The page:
Zichron Yaakov offers breathtaking views, history lesson

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ZICHRON YA'AKOV, Israel — Wooden windows, tiled roofs, stone posts and old-fashioned street lamps line the restored main street of Zichron Ya'akov.

This charming town on the southern hills of the Carmel mountains is still reminiscent of the small farming village established in 1882 by a group of idealistic Romanian immigrants to the Holy Land.

Driving up the green, forested slopes of the mountain, it is easy to understand how the first settlers fell in love with their new home. Whatever hardships had to be endured, the settlers were revitalized by the clean air and breathtaking view of the sea.

Originally called Zammarin, the struggling new settlement was rescued by Baron Edmond de Rothschild, who took a personal as well as financial interest in its future, and renamed it Zichron Ya'akov, or Jacob's Memory, in honor of his father.

Not only did Rothschild introduce and subsidize the local vineyard-growing industry, he also built the largest winery in the land, established in 1882. His personal attachment to Zichron is evident from the impressive synagogue he built in 1886, Ohel Ya'akov, or Jacob's Tent, also named for his father.

"He built it at a time when the Turks were not allowing the construction of places of assembly because they feared rebellion," said Shuki Sukerman, a local tour guide. Refurbished in the 1960s, the synagogue is still used for daily and Sabbath prayers.

Rothschild also built Zichron's first water tower, another historical site on the main street. Called Brichat Binyamin, or Benjamin's Well, the structure's facade is designed in the style of a synagogue. Although the giant copper water vessels on top are no longer in place, it is worth climbing the stone stairs to enjoy a magnificent panoramic view of the area.

The scenic road that encircles the town takes one past Gan Yisrael, which faces the sea. This is a wonderful vantage point from which to view the Mediterranean coast and the shimmering fish ponds of Kibbutz Ma'ayan Zvi.

Many of Zichron Ya'akov's residents, especially those who live on Hameyasdim Street, are still farmers with wholesome, hardworking, early-to-rise, early-to-bed values. Walking down the street, you can see courtyards containing hand tools that were used before being replaced by more modern methods, and horse stables at the back of residential houses, which are now used for different purposes.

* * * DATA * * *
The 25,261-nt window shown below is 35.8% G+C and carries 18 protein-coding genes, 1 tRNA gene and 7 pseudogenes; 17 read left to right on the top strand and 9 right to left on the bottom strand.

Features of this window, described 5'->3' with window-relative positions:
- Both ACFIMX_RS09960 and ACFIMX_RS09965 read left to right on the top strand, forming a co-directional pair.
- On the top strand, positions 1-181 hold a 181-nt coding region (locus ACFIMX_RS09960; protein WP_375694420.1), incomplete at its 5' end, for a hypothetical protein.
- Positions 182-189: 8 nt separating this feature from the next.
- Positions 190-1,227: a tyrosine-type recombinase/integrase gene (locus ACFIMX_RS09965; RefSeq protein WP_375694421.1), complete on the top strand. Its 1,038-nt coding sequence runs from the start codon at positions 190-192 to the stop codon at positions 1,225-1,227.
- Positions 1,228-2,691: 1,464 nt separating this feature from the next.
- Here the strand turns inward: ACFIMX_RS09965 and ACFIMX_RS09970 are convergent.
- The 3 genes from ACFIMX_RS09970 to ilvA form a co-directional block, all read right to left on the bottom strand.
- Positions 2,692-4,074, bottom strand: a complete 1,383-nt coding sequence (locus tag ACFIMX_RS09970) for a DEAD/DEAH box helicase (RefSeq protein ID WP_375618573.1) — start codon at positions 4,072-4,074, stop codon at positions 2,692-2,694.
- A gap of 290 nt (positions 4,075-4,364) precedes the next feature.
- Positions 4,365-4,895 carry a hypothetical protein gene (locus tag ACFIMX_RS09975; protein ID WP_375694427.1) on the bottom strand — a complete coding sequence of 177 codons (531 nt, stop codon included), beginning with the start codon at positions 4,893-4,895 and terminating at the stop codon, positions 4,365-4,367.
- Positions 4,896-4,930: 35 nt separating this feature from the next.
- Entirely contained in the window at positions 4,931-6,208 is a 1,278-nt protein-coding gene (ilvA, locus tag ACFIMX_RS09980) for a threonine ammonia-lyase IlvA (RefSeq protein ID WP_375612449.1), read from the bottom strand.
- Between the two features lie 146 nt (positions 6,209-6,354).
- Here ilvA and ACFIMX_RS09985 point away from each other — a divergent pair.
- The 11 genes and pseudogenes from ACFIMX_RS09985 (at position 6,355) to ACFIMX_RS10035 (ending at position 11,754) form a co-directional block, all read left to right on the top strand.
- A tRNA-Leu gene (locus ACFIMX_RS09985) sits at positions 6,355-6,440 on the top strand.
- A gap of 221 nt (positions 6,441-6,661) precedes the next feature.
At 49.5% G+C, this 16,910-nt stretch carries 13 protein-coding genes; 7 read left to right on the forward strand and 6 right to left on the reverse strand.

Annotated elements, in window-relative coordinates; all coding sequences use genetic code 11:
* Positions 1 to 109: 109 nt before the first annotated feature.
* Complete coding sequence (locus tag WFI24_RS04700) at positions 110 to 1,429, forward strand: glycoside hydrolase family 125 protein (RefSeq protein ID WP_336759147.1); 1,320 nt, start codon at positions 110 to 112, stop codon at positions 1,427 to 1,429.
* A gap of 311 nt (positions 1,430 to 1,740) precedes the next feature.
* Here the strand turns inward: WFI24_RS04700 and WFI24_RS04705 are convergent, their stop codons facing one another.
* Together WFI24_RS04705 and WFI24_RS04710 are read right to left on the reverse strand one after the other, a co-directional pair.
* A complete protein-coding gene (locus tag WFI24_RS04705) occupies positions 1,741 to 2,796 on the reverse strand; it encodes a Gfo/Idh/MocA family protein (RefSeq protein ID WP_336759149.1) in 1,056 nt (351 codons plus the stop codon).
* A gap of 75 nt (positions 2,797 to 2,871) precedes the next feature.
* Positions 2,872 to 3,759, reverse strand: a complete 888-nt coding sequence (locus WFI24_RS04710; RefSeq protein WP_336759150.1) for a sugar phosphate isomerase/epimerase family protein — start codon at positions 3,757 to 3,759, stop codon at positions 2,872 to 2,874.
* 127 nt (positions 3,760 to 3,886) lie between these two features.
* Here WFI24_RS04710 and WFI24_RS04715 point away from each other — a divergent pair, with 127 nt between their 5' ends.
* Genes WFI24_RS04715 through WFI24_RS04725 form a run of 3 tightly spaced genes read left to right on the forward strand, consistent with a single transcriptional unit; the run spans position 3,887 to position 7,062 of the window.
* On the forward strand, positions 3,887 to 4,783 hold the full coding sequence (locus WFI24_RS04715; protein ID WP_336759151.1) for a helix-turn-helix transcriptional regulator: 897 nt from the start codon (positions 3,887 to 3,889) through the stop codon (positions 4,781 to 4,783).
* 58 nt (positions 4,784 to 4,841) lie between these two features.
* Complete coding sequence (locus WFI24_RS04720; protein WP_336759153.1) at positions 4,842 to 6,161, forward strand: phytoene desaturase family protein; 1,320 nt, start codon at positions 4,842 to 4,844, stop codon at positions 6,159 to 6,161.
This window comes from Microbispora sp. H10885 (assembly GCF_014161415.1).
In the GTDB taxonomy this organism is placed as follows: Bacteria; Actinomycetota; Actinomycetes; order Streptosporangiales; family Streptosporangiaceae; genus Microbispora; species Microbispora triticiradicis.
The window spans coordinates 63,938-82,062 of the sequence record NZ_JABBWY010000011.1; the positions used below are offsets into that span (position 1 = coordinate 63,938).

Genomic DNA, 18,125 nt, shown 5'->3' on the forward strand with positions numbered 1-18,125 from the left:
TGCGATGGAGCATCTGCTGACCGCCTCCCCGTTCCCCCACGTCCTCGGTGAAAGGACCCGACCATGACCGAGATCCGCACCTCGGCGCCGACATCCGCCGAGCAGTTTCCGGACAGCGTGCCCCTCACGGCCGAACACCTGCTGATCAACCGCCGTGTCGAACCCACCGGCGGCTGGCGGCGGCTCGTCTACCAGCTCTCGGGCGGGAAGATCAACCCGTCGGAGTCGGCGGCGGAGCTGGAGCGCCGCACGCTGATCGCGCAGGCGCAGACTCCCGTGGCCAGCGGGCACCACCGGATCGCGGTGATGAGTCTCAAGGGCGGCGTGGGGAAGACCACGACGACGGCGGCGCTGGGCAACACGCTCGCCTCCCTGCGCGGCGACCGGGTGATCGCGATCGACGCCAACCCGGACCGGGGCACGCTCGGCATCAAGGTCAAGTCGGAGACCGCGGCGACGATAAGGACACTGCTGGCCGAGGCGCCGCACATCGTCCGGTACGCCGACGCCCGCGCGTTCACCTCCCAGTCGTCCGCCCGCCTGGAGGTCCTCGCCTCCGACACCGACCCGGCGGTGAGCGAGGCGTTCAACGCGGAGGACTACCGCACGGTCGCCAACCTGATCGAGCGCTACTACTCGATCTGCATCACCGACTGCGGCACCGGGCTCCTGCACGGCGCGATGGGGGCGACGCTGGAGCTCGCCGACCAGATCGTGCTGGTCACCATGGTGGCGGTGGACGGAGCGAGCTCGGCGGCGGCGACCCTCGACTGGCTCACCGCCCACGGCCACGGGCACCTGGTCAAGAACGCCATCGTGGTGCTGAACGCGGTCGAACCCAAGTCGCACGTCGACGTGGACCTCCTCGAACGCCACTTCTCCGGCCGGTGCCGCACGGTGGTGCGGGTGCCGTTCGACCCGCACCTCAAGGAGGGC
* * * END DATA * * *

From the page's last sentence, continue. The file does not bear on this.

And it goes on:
Zichron is a town whose past hovers in the present. A visit to Aaronson House on the main street reveals the Aaronson family's remarkable story. Aaron Aaronson was a well-known agronomist, known for discovering the wild wheat known as the "Mother of all Wheat."

His own personal experiences of the evils of Turkish rule prompted him to found NILI, the secret intelligence organization that relayed information about the Turks to the British during World War I. His source for the acronym NILI was "Nezah Yisrael Lo Yeshakker," or "The Strength of Israel will not Lie" (1 Samuel 15:29).

Sarah Aaronson, Aaron's sister, is Israel's favorite martyr heroine. An eyewitness to the Turkish atrocities against the Armenians, she left an unhappy marriage in Turkey, where she had gone to live with her husband, and became a fearless recruit to NILI. She was responsible for relaying information to the British in Egypt.

In April 1917, she managed to visit Egypt secretly and although she was warned not to return to Zichron Ya'akov, she went back two months later.

In September 1917, learning that the Turkish authorities had apprehended a carrier pigeon that revealed their espionage network, Sarah dispersed the NILI members. When arrested by the Turks, she refused to reveal any secrets although her interrogation was brutal. She saw no alternative but to shoot herself. Her brother was killed in a plane crash in 1919.

A trip to Zichron Ya'akov is not complete without a visit to the beautifully landscaped gardens of Ramat HaNadiv, or the Benefactor's Height. It includes the Rose Garden, the Waterfall Garden and the Scent Garden.